You can take the academic out of the office…
Today marked the second in a set of two hour strikes called by UCU, as part of ongoing industrial action for fair pay in HE (To find out more, click here). I, along with comrades from the Department of Social Sciences at Oxford Brookes, was on the picket line on what was quite a cold day (insert positive remarks about the commitment and resolve of the burgeoning labour movement…) As UCU is made up of academics, I thought it only right to use the strike as a chance to undertake some ad-hoc fieldwork.
The strike took place between 2pm and 4pm, and I was stationed on the picket line outside the main entrance. The ‘research’ consisted of noting what kind of, and how much, support we received from passers-by. In general, considering this was only a two hour strike I think we did pretty well!
The results in the table below were compiled by myself and a colleague. We used two people to verify whether or not we could count the action of the passers-by as support or not (e.g. an incidental wave didn’t count as support). You can find out more about the various categories after the table, shown below:
As the table shows, we didn’t receive all the responses we thought we might (or would like to!). We received no winks, no flashes of headlights and (perhaps surprisingly) no swearing. These absences can be accounted for: regards the winking, this would be fairly hard to spot if the winker was in a vehicle, so we might have missed one. Furthermore the intent of any winks recorded could have been debatable – we’re a handsome lot. The absence of flashing lights is likely due to us being positioned on a busy road, near Brookes’ main entrance, in daylight hours. Cars flashing their headlights could have caused confusion both to other drivers and to us (we’re also an enthusiastic lot).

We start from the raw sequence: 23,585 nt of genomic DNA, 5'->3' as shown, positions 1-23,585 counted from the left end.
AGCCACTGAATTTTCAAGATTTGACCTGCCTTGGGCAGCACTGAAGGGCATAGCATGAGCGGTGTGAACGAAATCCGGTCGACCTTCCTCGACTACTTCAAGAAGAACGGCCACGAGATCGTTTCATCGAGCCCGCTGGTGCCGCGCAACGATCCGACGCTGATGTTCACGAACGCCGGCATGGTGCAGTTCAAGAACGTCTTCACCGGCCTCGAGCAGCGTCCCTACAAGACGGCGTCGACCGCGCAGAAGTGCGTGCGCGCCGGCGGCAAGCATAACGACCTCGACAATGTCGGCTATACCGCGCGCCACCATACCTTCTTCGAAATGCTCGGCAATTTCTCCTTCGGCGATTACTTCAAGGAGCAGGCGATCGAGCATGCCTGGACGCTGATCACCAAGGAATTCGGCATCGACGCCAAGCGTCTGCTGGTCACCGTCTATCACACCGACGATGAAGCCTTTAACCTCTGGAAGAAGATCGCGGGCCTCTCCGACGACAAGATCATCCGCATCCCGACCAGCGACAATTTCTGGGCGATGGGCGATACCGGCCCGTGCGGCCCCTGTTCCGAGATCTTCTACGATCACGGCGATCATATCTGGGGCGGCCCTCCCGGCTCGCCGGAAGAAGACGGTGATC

Regarding the ‘disgust’ category, there were some potential incidences that we decided to not count. This is for two main reasons: 1) the incidence was not clear-cut enough, so as to make us think we may have misinterpreted the gesture, and 2) some looked more like ridicule (particularly the student who gave us a raised fist then laughed…) – by the point we got this reaction, I had run out of room on my pad (I’m a poor PhD student).
Here’s a pie chart omitting the empty categories, and displaying the responses in per cent (I didn’t – i.e. forgot to – count the decimals, so the pie adds up to 96%):
The data hasn’t been analysed fully yet, but preliminary analysis suggests that those who gave the raised fist as a response were the strongest supporters, and also the coolest. The honks came a close second, with at least five of the honkers also offering the fist gesture. The thumbers came next. The wavers may have been confused as to the purpose of the strike, or may have seen someone they thought they knew, but fair play to them for the effort. A special note of gratitude goes to two people. Firstly, thank you to the sole nodder. This man was a taxi driver who gave a very emphatic multiple nod of the head. I will not mention the taxi company, in case word gets back that they have a revolutionary in their (taxi) ranks. Second goes to the gentleman who asked us what the hell we were doing, and after reading a leaflet proclaimed that ‘they were with us’. To whoever your people are, we thank you!
Finally, it would only be fair to show the raw data. Here is two photos: one from near the beginning of the ‘study’, and one when I got home back in the warm:
To make a somewhat serious point, what this does show is that there does seem to be a fairly good level of support for our strikes, at least between 2 and 4 on a Tuesday afternoon! We have another 2 hour strike next week, followed by a full day, where will be standing side by side with our comrades in UNISON.
Also, ‘comrade’ is such an underrated word.
If you are on Twitter and want to keep up to date with the industrial action, follow @ucu and the hashtag #fairpayinhe.